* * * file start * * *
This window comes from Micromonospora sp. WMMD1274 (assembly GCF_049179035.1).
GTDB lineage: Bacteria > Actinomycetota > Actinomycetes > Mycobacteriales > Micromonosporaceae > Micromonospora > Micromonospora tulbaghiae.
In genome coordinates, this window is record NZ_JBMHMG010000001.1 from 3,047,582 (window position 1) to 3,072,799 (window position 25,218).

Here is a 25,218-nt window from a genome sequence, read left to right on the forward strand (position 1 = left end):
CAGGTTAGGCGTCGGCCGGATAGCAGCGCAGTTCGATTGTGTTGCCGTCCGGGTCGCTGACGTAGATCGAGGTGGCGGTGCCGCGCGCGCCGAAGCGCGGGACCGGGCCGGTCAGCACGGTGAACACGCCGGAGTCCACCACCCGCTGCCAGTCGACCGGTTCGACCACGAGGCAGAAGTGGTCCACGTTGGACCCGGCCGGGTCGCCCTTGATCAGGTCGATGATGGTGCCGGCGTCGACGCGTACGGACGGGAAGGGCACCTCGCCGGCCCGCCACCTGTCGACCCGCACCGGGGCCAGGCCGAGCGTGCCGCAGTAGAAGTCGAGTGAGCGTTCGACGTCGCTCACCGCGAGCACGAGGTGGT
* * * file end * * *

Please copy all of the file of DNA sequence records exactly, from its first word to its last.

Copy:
This window comes from Micromonospora sp. WMMD1274 (assembly GCF_049179035.1).
GTDB lineage: Bacteria > Actinomycetota > Actinomycetes > Mycobacteriales > Micromonosporaceae > Micromonospora > Micromonospora tulbaghiae.
In genome coordinates, this window is record NZ_JBMHMG010000001.1 from 3,047,582 (window position 1) to 3,072,799 (window position 25,218).

Here is a 25,218-nt window from a genome sequence, read left to right on the forward strand (position 1 = left end):
CAGGTTAGGCGTCGGCCGGATAGCAGCGCAGTTCGATTGTGTTGCCGTCCGGGTCGCTGACGTAGATCGAGGTGGCGGTGCCGCGCGCGCCGAAGCGCGGGACCGGGCCGGTCAGCACGGTGAACACGCCGGAGTCCACCACCCGCTGCCAGTCGACCGGTTCGACCACGAGGCAGAAGTGGTCCACGTTGGACCCGGCCGGGTCGCCCTTGATCAGGTCGATGATGGTGCCGGCGTCGACGCGTACGGACGGGAAGGGCACCTCGCCGGCCCGCCACCTGTCGACCCGCACCGGGGCCAGGCCGAGCGTGCCGCAGTAGAAGTCGAGTGAGCGTTCGACGTCGCTCACCGCGAGCACGAGGTGGT